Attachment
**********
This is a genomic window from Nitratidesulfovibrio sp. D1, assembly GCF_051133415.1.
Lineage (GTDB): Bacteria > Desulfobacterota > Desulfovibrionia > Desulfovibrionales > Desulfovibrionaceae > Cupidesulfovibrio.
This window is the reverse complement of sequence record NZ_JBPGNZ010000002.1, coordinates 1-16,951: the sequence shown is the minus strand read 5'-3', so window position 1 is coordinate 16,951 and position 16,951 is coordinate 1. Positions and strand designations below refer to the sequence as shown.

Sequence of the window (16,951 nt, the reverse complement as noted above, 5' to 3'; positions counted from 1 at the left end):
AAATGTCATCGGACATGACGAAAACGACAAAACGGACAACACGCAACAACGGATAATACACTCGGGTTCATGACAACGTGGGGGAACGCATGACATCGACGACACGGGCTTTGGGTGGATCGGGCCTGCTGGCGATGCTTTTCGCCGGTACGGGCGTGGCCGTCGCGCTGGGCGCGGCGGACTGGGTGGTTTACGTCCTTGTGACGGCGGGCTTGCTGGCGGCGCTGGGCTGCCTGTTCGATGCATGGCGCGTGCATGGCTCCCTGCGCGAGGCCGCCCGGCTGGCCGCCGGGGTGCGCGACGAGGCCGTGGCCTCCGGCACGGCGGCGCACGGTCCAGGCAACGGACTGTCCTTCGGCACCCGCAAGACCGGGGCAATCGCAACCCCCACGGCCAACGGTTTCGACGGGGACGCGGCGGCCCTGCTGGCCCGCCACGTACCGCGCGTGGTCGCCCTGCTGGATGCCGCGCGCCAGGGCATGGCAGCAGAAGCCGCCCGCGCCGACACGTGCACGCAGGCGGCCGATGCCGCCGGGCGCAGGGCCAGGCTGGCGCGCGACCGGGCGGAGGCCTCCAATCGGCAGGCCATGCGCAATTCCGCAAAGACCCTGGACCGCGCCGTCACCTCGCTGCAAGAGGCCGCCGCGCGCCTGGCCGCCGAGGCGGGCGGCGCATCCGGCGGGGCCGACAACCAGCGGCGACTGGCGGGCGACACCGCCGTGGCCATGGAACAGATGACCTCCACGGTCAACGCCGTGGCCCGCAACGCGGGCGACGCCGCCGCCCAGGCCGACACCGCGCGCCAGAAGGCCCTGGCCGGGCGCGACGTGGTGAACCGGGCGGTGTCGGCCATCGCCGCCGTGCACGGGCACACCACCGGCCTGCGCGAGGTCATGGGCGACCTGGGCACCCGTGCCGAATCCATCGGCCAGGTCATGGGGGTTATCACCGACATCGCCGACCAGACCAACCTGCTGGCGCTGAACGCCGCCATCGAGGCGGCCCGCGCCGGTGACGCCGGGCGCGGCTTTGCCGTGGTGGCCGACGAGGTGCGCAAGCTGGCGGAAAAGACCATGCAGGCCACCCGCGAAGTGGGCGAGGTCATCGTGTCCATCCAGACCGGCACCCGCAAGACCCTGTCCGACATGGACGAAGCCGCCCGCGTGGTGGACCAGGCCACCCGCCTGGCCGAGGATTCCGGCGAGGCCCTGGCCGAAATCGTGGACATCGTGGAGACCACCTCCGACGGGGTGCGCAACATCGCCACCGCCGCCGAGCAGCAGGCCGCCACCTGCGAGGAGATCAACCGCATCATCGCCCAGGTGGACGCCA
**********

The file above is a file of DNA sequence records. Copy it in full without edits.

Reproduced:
This is a genomic window from Nitratidesulfovibrio sp. D1, assembly GCF_051133415.1.
Lineage (GTDB): Bacteria > Desulfobacterota > Desulfovibrionia > Desulfovibrionales > Desulfovibrionaceae > Cupidesulfovibrio.
This window is the reverse complement of sequence record NZ_JBPGNZ010000002.1, coordinates 1-16,951: the sequence shown is the minus strand read 5'-3', so window position 1 is coordinate 16,951 and position 16,951 is coordinate 1. Positions and strand designations below refer to the sequence as shown.

Sequence of the window (16,951 nt, the reverse complement as noted above, 5' to 3'; positions counted from 1 at the left end):
AAATGTCATCGGACATGACGAAAACGACAAAACGGACAACACGCAACAACGGATAATACACTCGGGTTCATGACAACGTGGGGGAACGCATGACATCGACGACACGGGCTTTGGGTGGATCGGGCCTGCTGGCGATGCTTTTCGCCGGTACGGGCGTGGCCGTCGCGCTGGGCGCGGCGGACTGGGTGGTTTACGTCCTTGTGACGGCGGGCTTGCTGGCGGCGCTGGGCTGCCTGTTCGATGCATGGCGCGTGCATGGCTCCCTGCGCGAGGCCGCCCGGCTGGCCGCCGGGGTGCGCGACGAGGCCGTGGCCTCCGGCACGGCGGCGCACGGTCCAGGCAACGGACTGTCCTTCGGCACCCGCAAGACCGGGGCAATCGCAACCCCCACGGCCAACGGTTTCGACGGGGACGCGGCGGCCCTGCTGGCCCGCCACGTACCGCGCGTGGTCGCCCTGCTGGATGCCGCGCGCCAGGGCATGGCAGCAGAAGCCGCCCGCGCCGACACGTGCACGCAGGCGGCCGATGCCGCCGGGCGCAGGGCCAGGCTGGCGCGCGACCGGGCGGAGGCCTCCAATCGGCAGGCCATGCGCAATTCCGCAAAGACCCTGGACCGCGCCGTCACCTCGCTGCAAGAGGCCGCCGCGCGCCTGGCCGCCGAGGCGGGCGGCGCATCCGGCGGGGCCGACAACCAGCGGCGACTGGCGGGCGACACCGCCGTGGCCATGGAACAGATGACCTCCACGGTCAACGCCGTGGCCCGCAACGCGGGCGACGCCGCCGCCCAGGCCGACACCGCGCGCCAGAAGGCCCTGGCCGGGCGCGACGTGGTGAACCGGGCGGTGTCGGCCATCGCCGCCGTGCACGGGCACACCACCGGCCTGCGCGAGGTCATGGGCGACCTGGGCACCCGTGCCGAATCCATCGGCCAGGTCATGGGGGTTATCACCGACATCGCCGACCAGACCAACCTGCTGGCGCTGAACGCCGCCATCGAGGCGGCCCGCGCCGGTGACGCCGGGCGCGGCTTTGCCGTGGTGGCCGACGAGGTGCGCAAGCTGGCGGAAAAGACCATGCAGGCCACCCGCGAAGTGGGCGAGGTCATCGTGTCCATCCAGACCGGCACCCGCAAGACCCTGTCCGACATGGACGAAGCCGCCCGCGTGGTGGACCAGGCCACCCGCCTGGCCGAGGATTCCGGCGAGGCCCTGGCCGAAATCGTGGACATCGTGGAGACCACCTCCGACGGGGTGCGCAACATCGCCACCGCCGCCGAGCAGCAGGCCGCCACCTGCGAGGAGATCAACCGCATCATCGCCCAGGTGGACGCCA